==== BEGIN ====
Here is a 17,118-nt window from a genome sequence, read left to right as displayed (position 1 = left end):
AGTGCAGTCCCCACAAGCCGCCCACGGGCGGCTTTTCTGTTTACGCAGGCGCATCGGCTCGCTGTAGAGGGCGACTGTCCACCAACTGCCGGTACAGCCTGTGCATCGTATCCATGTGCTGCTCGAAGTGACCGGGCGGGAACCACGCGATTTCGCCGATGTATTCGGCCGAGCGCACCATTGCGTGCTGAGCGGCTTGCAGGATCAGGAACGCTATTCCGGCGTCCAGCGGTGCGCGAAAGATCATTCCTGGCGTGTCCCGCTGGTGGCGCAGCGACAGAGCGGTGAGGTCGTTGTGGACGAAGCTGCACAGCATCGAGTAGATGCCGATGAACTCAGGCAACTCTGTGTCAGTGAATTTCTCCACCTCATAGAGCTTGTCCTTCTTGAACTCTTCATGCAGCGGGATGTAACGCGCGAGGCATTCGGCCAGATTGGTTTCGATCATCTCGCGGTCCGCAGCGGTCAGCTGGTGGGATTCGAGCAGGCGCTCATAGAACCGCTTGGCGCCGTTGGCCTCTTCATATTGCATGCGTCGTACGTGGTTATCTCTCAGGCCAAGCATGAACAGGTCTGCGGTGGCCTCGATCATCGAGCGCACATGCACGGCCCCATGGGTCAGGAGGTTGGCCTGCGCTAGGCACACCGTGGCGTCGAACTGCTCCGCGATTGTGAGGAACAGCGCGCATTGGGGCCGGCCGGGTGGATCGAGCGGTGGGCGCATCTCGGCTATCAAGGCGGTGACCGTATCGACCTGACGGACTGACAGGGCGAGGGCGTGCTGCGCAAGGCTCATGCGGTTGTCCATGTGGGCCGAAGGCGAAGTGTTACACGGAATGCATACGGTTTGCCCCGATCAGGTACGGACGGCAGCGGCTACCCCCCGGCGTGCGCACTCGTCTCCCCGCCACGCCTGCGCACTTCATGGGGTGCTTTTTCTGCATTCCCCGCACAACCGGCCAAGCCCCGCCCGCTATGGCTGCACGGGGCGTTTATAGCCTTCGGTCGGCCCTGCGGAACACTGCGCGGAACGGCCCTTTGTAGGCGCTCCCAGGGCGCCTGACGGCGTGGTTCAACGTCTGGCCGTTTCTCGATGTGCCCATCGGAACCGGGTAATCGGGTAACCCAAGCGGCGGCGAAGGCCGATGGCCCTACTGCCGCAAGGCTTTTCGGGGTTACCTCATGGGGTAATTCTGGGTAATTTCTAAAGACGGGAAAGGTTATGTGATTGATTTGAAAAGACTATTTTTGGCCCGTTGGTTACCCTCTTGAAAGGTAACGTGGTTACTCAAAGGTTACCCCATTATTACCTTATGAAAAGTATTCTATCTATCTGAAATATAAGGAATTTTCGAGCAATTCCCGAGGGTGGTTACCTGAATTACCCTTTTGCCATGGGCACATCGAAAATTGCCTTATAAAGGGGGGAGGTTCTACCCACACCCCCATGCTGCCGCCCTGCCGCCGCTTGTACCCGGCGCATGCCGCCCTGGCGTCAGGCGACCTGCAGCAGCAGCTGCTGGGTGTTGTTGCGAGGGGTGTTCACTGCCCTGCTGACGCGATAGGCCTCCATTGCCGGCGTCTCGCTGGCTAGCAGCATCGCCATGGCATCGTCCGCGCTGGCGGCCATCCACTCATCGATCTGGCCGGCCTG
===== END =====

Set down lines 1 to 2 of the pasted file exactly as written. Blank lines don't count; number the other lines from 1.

Here is a 17,118-nt window from a genome sequence, read left to right as displayed (position 1 = left end):
AGTGCAGTCCCCACAAGCCGCCCACGGGCGGCTTTTCTGTTTACGCAGGCGCATCGGCTCGCTGTAGAGGGCGACTGTCCACCAACTGCCGGTACAGCCTGTGCATCGTATCCATGTGCTGCTCGAAGTGACCGGGCGGGAACCACGCGATTTCGCCGATGTATTCGGCCGAGCGCACCATTGCGTGCTGAGCGGCTTGCAGGATCAGGAACGCTATTCCGGCGTCCAGCGGTGCGCGAAAGATCATTCCTGGCGTGTCCCGCTGGTGGCGCAGCGACAGAGCGGTGAGGTCGTTGTGGACGAAGCTGCACAGCATCGAGTAGATGCCGATGAACTCAGGCAACTCTGTGTCAGTGAATTTCTCCACCTCATAGAGCTTGTCCTTCTTGAACTCTTCATGCAGCGGGATGTAACGCGCGAGGCATTCGGCCAGATTGGTTTCGATCATCTCGCGGTCCGCAGCGGTCAGCTGGTGGGATTCGAGCAGGCGCTCATAGAACCGCTTGGCGCCGTTGGCCTCTTCATATTGCATGCGTCGTACGTGGTTATCTCTCAGGCCAAGCATGAACAGGTCTGCGGTGGCCTCGATCATCGAGCGCACATGCACGGCCCCATGGGTCAGGAGGTTGGCCTGCGCTAGGCACACCGTGGCGTCGAACTGCTCCGCGATTGTGAGGAACAGCGCGCATTGGGGCCGGCCGGGTGGATCGAGCGGTGGGCGCATCTCGGCTATCAAGGCGGTGACCGTATCGACCTGACGGACTGACAGGGCGAGGGCGTGCTGCGCAAGGCTCATGCGGTTGTCCATGTGGGCCGAAGGCGAAGTGTTACACGGAATGCATACGGTTTGCCCCGATCAGGTACGGACGGCAGCGGCTACCCCCCGGCGTGCGCACTCGTCTCCCCGCCACGCCTGCGCACTTCATGGGGTGCTTTTTCTGCATTCCCCGCACAACCGGCCAAGCCCCGCCCGCTATGGCTGCACGGGGCGTTTATAGCCTTCGGTCGGCCCTGCGGAACACTGCGCGGAACGGCCCTTTGTAGGCGCTCCCAGGGCGCCTGACGGCGTGGTTCAACGTCTGGCCGTTTCTCGATGTGCCCATCGGAACCGGGTAATCGGGTAACCCAAGCGGCGGCGAAGGCCGATGGCCCTACTGCCGCAAGGCTTTTCGGGGTTACCTCATGGGGTAATTCTGGGTAATTTCTAAAGACGGGAAAGGTTATGTGATTGATTTGAAAAGACTATTTTTGGCCCGTTGGTTACCCTCTTGAAAGGTAACGTGGTTACTCAAAGGTTACCCCATTATTACCTTATGAAAAGTATTCTATCTATCTGAAATATAAGGAATTTTCGAGCAATTCCCGAGGGTGGTTACCTGAATTACCCTTTTGCCATGGGCACATCGAAAATTGCCTTATAAAGGGGGGAGGTTCTACCCACACCCCCATGCTGCCGCCCTGCCGCCGCTTGTACCCGGCGCATGCCGCCCTGGCGTCAGGCGACCTGCAGCAGCAGCTGCTGGGTGTTGTTGCGAGGGGTGTTCACTGCCCTGCTGACGCGATAGGCCTCCATTGCCGGCGTCTCGCTGGCTAGCAGCATCGCCATGGCATCGTCCGCGCTGGCGGCCATCCACTCATCGATCTGGCCGGCCTG